Film review: Oldboy **
(18, general release, 104 minutes)
Director: Spike Lee
Stars: Josh Brolin, Elizabeth Olsen, Sharlto Copley, Samuel L. Jackson
Spike Lee's Oldboy is a remake of Park Chan-wook's acclaimed 2003 South Korean film, which was a sickeningly violent, but brilliantly assembled, thriller with undeniable psychological depth.
So why the remake? Because Americans don't like subtitles, and Spike Lee's film is no doubt intended to attract the mainstream US viewer the original never reached.
Josh Brolin plays Joe Doucett, an obnoxious, alcoholic 1990's advertising executive whose life is entering a terminal tailspin when an unseen enemy intervenes. Doucett is wandering drunk through the streets of Chinatown when he meets a mysterious woman: next thing he remembers, he comes to in a shabby and sparsely furnished room.
This will be his home for the next 20 years, his only comforts a television controlled from outside his room and a daily tray of food and vodka that's shoved through a hole in the door. Through TV news reports he finds out that his estranged wife has been murdered, and that he's been framed for the crime. His only daughter grows up despising him, and when Joe is released suddenly and without explanation in 2008, he's understandably out for revenge.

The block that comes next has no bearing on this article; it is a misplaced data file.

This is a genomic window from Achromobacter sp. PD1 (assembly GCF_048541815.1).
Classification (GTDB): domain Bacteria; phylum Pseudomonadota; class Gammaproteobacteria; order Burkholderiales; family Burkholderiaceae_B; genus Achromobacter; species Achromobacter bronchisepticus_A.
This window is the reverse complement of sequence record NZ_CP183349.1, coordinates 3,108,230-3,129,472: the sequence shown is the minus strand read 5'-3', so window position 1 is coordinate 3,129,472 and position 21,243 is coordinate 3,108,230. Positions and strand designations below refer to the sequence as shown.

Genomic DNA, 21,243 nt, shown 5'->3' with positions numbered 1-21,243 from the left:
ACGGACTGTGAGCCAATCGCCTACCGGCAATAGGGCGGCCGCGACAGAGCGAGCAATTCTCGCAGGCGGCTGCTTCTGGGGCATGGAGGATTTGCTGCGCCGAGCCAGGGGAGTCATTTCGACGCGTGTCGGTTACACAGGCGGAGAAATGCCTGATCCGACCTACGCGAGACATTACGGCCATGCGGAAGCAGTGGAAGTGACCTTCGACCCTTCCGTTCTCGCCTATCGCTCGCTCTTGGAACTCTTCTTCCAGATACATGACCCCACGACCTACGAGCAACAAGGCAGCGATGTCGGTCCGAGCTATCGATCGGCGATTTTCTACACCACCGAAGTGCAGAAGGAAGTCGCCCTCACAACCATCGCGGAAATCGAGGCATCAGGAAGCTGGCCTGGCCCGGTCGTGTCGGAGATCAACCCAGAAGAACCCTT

Oldboy was heavily cut by its producers against Lee's wishes, which perhaps partly explains its dreadfulness. But only partly, because this film is fundamentally flawed, derivative, feeble-minded and utterly lacking in soul. Brolin isn't much good, nor is Elizabeth Olsen, Samuel L Jackson or an unrecognisable Sharlto Copley. It's a bad film, plain and simple, and a pretty nasty one at that.